The Monument was established in 2009 to protect the unique and nationally important paleontological, scientific and other resources found there. The area was discovered and brought to the attention of paleontologists in the 1980s by a local Las Cruces citizen, Jerry MacDonald. He was at the symposium to talk about its history and about the fossil collection he initiated that is housed at the New Mexico Museum of Natural History and Science

Eryops (a large amphibian) swimming traces on a recently-exposed surface. The slab is "upside down" so you are seeing the casts of the traces.
Eroyps swimming traces on recently exposed surface. The slab is “upside down” so you are seeing the casts of the traces.
Jerry MacDonald points to a track. This photo illustrates the layers of red beds where tracks are preserved.
Jerry MacDonald pointing to track. This photo illustrates the layers of red beds where tracks are preserved.

The site is called a “megatrackway” because each red bed layer contains numerous surfaces where tracks can be found. Such an area is also called Lagerstätte  (from the German words Lager and Stätte; literally "place of storage”), a sedimentary deposit that exhibits extraordinary fossil richness or completeness. The condition of the sediment when the tracks were made created a great variety of impressions which scientists had previously named individually. After studying the Robledo Mountain tracks site, however, paleontologists could see that many of the tracks were made by the same animal.

Sedimentary structures such as ripple laminations, mud cracks and various trace fossils can be used to define life zones on the tidal flat, shallow water zones, and tidal channels, allowing paleontologists and sedimentologists to refine models of Permian ecosystems. The interesting thing about animal tracks, as opposed to bones or bodies, is that they reveal how an animal lived and what its life was like and, perhaps, who was food for whom.

One way of documenting the tracks and traces is through the use of a controlled method of digital photography. Stereo photographs are taken of the features and processed by a computer program which generates a three dimensional image. This technique can be used to document tracks in museum collections or in an outside environment to monitor what changes occur over time as the fossils weather. This method, which has been used in other NLCS units, was highlighted in High-Tech Digital Photography of World-Class Fossil Footprints. Documenting the delicate and small tracks with this technique allows for long-term preservation of data and could be used to “virtually” display the features on web sites, exhibits and other venues.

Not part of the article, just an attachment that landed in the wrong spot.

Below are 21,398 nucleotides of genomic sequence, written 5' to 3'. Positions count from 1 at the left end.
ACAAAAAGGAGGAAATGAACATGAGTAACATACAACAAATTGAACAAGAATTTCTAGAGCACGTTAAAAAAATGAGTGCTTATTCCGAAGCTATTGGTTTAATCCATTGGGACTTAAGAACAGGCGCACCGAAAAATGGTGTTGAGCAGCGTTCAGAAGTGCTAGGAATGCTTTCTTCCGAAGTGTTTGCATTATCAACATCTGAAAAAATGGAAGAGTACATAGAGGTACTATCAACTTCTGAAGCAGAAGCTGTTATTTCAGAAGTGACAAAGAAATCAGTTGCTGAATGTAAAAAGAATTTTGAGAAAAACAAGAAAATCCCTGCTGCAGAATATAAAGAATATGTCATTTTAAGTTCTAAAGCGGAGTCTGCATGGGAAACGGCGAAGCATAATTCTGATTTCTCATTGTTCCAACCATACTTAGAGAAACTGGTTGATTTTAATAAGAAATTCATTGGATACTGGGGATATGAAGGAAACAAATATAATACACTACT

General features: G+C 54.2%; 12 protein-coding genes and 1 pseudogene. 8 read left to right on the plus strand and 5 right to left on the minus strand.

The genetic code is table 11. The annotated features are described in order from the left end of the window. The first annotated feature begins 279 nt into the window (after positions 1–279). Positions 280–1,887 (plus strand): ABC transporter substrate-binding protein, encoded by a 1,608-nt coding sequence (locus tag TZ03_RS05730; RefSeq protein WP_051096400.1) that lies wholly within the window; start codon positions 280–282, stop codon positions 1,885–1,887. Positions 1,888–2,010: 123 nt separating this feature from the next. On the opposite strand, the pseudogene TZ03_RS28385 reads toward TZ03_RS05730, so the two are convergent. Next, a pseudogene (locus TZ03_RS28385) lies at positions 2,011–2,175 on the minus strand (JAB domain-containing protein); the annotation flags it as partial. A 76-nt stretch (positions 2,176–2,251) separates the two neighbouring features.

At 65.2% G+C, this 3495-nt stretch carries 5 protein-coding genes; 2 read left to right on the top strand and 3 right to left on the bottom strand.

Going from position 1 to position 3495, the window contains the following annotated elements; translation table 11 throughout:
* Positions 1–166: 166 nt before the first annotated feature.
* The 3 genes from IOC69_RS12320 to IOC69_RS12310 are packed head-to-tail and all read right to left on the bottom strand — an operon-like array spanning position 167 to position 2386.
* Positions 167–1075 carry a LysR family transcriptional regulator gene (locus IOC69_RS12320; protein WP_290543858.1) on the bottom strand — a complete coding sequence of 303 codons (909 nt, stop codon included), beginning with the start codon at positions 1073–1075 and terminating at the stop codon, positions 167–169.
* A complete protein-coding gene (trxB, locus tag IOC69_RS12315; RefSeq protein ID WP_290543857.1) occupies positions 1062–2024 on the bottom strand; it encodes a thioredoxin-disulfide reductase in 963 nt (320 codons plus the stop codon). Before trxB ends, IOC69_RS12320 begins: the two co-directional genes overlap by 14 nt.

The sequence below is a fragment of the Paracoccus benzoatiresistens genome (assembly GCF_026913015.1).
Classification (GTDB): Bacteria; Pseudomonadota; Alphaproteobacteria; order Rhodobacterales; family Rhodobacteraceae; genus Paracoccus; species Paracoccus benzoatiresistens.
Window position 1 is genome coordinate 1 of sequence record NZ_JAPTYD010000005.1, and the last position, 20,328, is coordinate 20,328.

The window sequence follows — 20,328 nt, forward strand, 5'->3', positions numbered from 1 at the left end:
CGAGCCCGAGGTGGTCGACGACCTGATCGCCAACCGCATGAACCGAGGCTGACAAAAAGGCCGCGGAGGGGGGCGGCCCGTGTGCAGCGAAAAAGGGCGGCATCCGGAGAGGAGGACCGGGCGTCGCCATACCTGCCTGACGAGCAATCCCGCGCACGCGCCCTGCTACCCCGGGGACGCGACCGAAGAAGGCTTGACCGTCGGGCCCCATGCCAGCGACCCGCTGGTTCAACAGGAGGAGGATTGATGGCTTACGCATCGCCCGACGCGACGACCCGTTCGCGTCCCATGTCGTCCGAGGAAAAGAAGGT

The southern New Mexico landscape has changed dramatically in 300 million years and what once was a tropical sea is now desert canyon country. Amazingly, some relatives of the track makers are still hanging around as scorpions and lizards. For a time traveler to the Permian, you need to keep an eye open to see the subtle stone tracks in the rocks, evidence of life in the lush, wet environment of prehistoric times.

To learn more about Prehistoric Trackways National Monument, please click here.

To read more features and learn more about A Decade of Discovery Science Symposium, please click here.

Dimetrodon - Artwork By Matt Celesky
Dimetrodon - Artwork By Matt Celesky
Dimetrodon's rear foot
Dimetrodon’s rear foot